A lot of the twenty-something Americans in Spain are here with a similar back story. In college they studied abroad in Granada or Valladolid or Madrid and one semester just wasn’t enough. After graduation they came running back with another student visa in hand but this time with the title auxiliar.
I can’t pretend to be all that different, but my study abroad story comes from another Mediterranean culture known for pizza rather than paella. I spent the fall semester of my senior year in Rome.
This was long before my blogging days, but I did write a bit about the experience. I remember wanting to be able to recall years later exactly how I felt. I resolved to keep a journal, which I published as notes on Facebook (anyone else remember notes?). Like any good study abroad student, I wrote a total of three times during my four months. I don’t have a whole lot to look back on, but I can certainly reminisce with what I have. Without further ado, here are my impressions on my very first days in Europe, as I wrote them five years ago.Buongiorno di Roma!
I’m alive and well and settled into the cutest little apartment in the Trastevere neighborhood of Rome! I’ve been here for three days and it seems like I’ve lived here for at least a month, it already feels like home. Neither of my roommates nor I speak any Italian yet, so we’ve been having fun pointing at things on menus and gesturing to indicate what we want, and we’ve been quite successful. Although it’s pretty frustrating being the stupid tourist who can’t even talk. We pick up a few more words everyday. The lady at the check stand at the convenience store next door to us teaches us something new every time we see her. We’re so excited to start our language classes on Monday so we can actually start learning how to speak in sentences and not just use our five word vocabulary.
Our goal is by the end of the semester to no longer look, speak, and act like tourists. We’ve made a few adjustments already; we realized that dinner time is about 9:00, not 6 or 7. Restaurants aren’t even open that early, as we discovered on our first night when we were starving at 5:30. Eating out usually requires at least two hours, and they won’t bring you your check until you ask for it (“Il conto, per favore”). Food here is generally pretty cheap; you can eat out for €8-10, and tonight we tried cooking for the first time. We added up our grocery bill and realized that we made a damn good meal for three, with leftovers, for about €7, and that includes a bottle of wine! I don’t think they make bad food here, everything has been amazing. Our first meal here was real Italian pizza, which is very thin, crispy, and delicious. We’ve had gelato a couple times, which is amazing. We got it once from an Americanized chain and once from a little mom and pop shop where they make it themselves and we could definitely tell the difference.
Our apartment is so cool! It’s in a building that has to be a couple centuries old. Actually I think everything in our neighborhood is. We have winding cobblestone paths instead of paved streets, which makes not getting run over by vespas speeding by quite a challenge. We have an open air market right across the street from us and we’re about a 15 minute walk from the study center, which is awesome because some people in the program got put about 45 minutes away. I’m also very glad there are only three of us in the apartment, we met some people that have 6 in theirs, and we all seem to we’re going to work really well as roommates. The apartment has clearly been used by the program for quite a while because it’s full of random crap left behind by past students, and I think some of it belongs to our crazy old landlady who tries to be very grandmotherly. Our cabinets are full of blankets, tons of extra mugs, cleaning supplies, old textbooks, dinner receipts from 2003, candles, playing cards, empty wine bottles, and a few stuffed animals. We’re trying to figure out what our contribution to the randomness is going to be. All of our appliances are really old, but they all work, so it makes it more interesting.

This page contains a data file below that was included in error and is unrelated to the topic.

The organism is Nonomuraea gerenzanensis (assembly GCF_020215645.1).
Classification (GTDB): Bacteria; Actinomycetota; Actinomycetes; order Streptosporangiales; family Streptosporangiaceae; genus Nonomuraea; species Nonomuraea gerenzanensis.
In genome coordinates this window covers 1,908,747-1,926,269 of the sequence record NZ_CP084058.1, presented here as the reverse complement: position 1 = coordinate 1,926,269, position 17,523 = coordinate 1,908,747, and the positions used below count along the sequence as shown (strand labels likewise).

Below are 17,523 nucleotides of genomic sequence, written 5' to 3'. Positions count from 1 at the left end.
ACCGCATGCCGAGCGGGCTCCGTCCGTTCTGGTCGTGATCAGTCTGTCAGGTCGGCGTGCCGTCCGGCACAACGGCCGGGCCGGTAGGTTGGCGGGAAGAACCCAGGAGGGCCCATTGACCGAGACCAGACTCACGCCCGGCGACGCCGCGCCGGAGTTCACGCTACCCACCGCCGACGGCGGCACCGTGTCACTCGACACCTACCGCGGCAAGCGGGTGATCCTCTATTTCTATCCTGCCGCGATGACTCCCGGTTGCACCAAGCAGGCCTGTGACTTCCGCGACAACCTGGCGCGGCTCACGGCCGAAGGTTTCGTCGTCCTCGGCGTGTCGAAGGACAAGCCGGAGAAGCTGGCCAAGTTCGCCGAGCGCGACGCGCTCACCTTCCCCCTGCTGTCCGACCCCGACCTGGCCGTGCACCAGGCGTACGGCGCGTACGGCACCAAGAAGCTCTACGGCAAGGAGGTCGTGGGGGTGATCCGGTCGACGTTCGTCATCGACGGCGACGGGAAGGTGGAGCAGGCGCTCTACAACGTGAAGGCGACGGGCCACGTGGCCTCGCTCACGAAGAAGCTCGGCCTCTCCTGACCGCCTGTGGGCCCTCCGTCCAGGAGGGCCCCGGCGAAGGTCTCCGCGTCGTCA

There are fountains all over the city that pump water through the ancient Roman aqueducts, and it’s the cleanest water in the city. We’ve been filling up our water bottles at them, and with as hot as it’s been there are sometimes lines of people waiting to drink from fountains.
There were orientations the last two days where we learned some of the nuts and bolts of living here, got our class assignments, and some other not to exciting things. I got all the classes I wanted, so I’ll be taking Ancient Roman Civilization, the Urban History of Rome, and Gender Roles in Twentieth Century Italy. Classes start Monday but for the first three weeks it’s just an intensive language practicum, so that should help us a lot with communication. After that we have a week off then the core classes start. My roommates and I are already planning weekend trips to Greece, Munich, and Florence, and hopefully a week exploring the UK.
Today we wandered around and ended up at the Vatican. The architecture all around St. Peter’s Square is really amazing; we’re definitely going to go back sometime and go inside, probably some time when it’s not too hot to wear long pants. Tomorrow we’re going to Lido de Ostia, which is a beach just outside the city, and on Sunday one of the professors in the program is giving a free guided tour of the Colosseum, Forum, and Palatine, which I’m really excited about.
I’ll try to keep these updates frequent, but no promises!